Talking right, while looking left
Originally written — 12/3/15
Apropos to our conversation via text earlier today, and given that I am stuck on a cross-country flight, I thought I would take this time to lay out what I believe to be a radical, but necessary, agenda and policy argument for the liberal agenda through the lens of income inequality in the coming years. As individuals with a vested interest, both intellectually and financially, in the ongoing structure and behavior of capital markets, I believe this ideology to be critical to our future success. Finally, I will propose how such an ideology could form the philosophical underpinning for a long-term asset management and advisory firm.
Simply put — liberals must put aside income inequality as a matter of fairness, and instead reframe around a stronger rationale that emphasizes 1) capitalism, 2) security and 3) American exceptionalism, all topics largely associated with neoconservatives. To do so can both broaden the political tent for liberals, while helping to direct the conversation towards the core tenets of liberalism (as I see it).
First, the move in this election cycle to associate liberalism with socialism, as articulated by Bernie Sanders, but increasingly adopted by millennials, is a grave mistake. Socialism remains a misunderstood and ill-defined ideology, and is not necessary to embody the ideals that most liberals believe in. The most prominent issue addressed by the socialism argument is income inequality, which may actually be the greatest threat facing capitalism. In an increasingly hollowed out economy with no middle class, there will be little structural support for the American service economy (not to mention the growing service economies in countries like China). Any investors who hope to create diversified portfolios should be terrified by the prospect of a country unable to afford its own goods and services, where only a few sectors can reliably deliver returns. Longer term, an unequal society is likely to follow the trend established over generations when a small group accrues the vast majority of wealth — violent overthrow of the elites. Instead of decrying inequality as a outcome of capitalism, and thus necessitating a shift to socialism, liberals should tackle inequality in defense of capitalism.
Secondly, the societal costs of a conservative society are rapidly becoming apparent from a security standpoint. the hawkish nature of conservative foreign policy has thrust the US into fiscally unsustainable wars, handicapping our ability to negotiate with other countries and intervene in scenarios that legitimately threaten global security. As a result, the US is less able to maintain a security presence that can prevent against global political risk events. These costs are also now being visited at home. The development of an unequal society, where rabid nationalism and anti-immigrant sentiment is a legitimate policy stance, has created an untenable security situation within the US. Like any disenfranchised people, less-educated and underemployed white men continue to pose an increasing security risk to the US as evidenced by warnings from the FBI and the ongoing struggle with mass shootings. As long as white supremacist terror groups remain the leading terror threat at home, income inequality is no longer an economic issue, but also a pressing security concern.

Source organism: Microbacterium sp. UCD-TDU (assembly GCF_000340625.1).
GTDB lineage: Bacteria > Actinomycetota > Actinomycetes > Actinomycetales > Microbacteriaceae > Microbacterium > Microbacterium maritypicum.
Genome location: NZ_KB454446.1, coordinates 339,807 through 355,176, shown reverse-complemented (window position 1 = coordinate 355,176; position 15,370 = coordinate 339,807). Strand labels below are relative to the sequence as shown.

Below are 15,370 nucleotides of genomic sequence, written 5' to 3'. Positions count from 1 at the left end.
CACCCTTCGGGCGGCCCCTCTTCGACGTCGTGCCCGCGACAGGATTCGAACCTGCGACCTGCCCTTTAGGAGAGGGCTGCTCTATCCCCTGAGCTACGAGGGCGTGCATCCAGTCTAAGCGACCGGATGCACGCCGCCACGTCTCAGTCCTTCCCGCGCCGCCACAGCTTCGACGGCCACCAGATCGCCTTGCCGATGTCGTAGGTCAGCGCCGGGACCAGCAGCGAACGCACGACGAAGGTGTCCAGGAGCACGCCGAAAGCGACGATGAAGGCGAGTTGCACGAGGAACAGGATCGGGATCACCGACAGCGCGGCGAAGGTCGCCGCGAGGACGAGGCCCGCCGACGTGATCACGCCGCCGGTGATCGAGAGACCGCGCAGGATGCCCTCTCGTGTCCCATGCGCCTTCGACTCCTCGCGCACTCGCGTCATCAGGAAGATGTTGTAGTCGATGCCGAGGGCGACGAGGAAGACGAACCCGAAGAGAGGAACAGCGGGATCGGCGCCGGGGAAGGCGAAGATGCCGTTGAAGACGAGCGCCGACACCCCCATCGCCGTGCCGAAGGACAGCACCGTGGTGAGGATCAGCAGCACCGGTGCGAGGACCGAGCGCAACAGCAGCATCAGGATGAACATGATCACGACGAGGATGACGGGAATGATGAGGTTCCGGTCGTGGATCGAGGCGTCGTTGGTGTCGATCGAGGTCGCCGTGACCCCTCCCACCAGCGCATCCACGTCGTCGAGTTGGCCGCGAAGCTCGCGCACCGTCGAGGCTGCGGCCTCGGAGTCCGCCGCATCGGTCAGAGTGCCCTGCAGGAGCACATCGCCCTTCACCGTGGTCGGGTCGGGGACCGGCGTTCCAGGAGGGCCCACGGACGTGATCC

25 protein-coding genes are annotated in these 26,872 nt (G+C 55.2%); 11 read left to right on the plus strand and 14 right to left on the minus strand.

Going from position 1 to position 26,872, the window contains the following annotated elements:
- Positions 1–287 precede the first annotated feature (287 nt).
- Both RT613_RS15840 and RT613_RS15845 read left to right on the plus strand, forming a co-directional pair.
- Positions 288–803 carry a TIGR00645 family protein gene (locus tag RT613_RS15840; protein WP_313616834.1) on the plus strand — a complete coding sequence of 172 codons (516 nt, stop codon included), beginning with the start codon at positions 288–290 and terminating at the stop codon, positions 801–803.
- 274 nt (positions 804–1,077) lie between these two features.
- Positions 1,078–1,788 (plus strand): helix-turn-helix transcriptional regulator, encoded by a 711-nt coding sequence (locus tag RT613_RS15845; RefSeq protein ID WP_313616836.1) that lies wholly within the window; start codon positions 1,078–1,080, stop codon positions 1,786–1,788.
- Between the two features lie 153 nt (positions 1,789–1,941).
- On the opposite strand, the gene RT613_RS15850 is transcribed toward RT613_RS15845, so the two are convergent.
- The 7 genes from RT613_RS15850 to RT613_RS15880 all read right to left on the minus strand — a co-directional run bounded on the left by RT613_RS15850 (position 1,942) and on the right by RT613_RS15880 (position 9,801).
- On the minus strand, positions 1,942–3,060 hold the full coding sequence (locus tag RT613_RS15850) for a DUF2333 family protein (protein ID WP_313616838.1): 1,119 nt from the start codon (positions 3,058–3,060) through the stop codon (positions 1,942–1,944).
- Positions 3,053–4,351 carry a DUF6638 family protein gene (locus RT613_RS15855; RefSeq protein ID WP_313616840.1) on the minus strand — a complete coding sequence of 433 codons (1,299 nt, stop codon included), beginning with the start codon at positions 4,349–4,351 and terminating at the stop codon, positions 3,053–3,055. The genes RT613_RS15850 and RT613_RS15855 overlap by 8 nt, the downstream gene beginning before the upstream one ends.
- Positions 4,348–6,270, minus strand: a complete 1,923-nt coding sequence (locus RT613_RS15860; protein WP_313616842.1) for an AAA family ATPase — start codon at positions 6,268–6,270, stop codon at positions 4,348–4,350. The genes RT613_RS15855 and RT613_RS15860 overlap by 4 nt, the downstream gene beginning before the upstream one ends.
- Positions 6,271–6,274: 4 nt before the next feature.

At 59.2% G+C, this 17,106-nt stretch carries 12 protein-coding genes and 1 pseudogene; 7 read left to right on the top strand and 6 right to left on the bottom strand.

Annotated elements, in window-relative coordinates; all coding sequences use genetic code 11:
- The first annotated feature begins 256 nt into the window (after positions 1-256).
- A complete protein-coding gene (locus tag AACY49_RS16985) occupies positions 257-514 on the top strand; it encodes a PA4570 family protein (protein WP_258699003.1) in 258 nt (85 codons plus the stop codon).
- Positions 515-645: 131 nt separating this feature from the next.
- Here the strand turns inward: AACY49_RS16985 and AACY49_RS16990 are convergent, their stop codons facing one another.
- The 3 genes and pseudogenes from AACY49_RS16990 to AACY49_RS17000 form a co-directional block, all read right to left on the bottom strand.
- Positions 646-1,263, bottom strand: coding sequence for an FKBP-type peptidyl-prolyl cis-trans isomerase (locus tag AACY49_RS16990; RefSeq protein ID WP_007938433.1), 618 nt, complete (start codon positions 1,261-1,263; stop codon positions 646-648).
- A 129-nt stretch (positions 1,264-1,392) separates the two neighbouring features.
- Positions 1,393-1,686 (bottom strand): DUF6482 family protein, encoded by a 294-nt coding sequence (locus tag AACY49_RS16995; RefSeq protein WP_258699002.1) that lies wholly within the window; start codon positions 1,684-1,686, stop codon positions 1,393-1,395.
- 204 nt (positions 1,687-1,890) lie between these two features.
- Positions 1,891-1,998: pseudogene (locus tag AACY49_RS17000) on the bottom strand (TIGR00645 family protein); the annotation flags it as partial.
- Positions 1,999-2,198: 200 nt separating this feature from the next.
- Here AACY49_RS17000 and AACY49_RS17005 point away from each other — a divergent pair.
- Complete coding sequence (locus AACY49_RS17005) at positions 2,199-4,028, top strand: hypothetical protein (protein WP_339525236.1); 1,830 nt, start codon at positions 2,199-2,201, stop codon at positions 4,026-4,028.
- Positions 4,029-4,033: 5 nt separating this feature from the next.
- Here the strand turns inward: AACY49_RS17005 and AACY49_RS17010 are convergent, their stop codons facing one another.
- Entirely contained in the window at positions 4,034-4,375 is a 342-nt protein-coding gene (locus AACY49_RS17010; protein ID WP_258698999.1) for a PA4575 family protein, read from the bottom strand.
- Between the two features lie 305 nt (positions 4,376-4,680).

Third, the idea of American exceptionalism remains a touchy subject amongst liberals, particularly given the long-needed reconsideration of American history prompted by Black Lives Matter etc. However, acknowledging past crimes does not invalidate the critical role that the US currently plays in global politics and economics. The US remains an attractive destination for much of the world’s intellectual leaders and capital, and the ongoing dominance of US technology firms has continued to keep the center of global innovation within our borders. Acknowledging these strengths, however, also necessitates making concerted efforts to protect this competitive position, whether through immigration reform or through refugee acceptance. Though this may be a crude calculation, Germany stands to benefit from the influx of Syrian refugees, who are largely well-educated, provide a needed boost of youth to an aging demographic, and are a population the country is eager to keep employed and well-integrated. (For these reasons, and the broader pessimism over Europe, I am bullish on Germany in the medium term). Liberals must emphasize that income and opportunity inequality, for both immigrants and Americans, erode the very foundations that have given America an exceptional role to play.
I believe these three pillars should form the foundation for a socially responsible investment firm whose investment philosophy is rooted in liberal ideals around capitalism, security and American exceptionalism. Companies that believe they can win in an increasingly liberal America are likely to do so, as the demographics shift in the long-term against the older, white, conservative base. Explicitly adopting such a stance can be an effective way to both draw assets and define the company’s value proposition and approach to ESG.
This email is now too long, so I will end it here.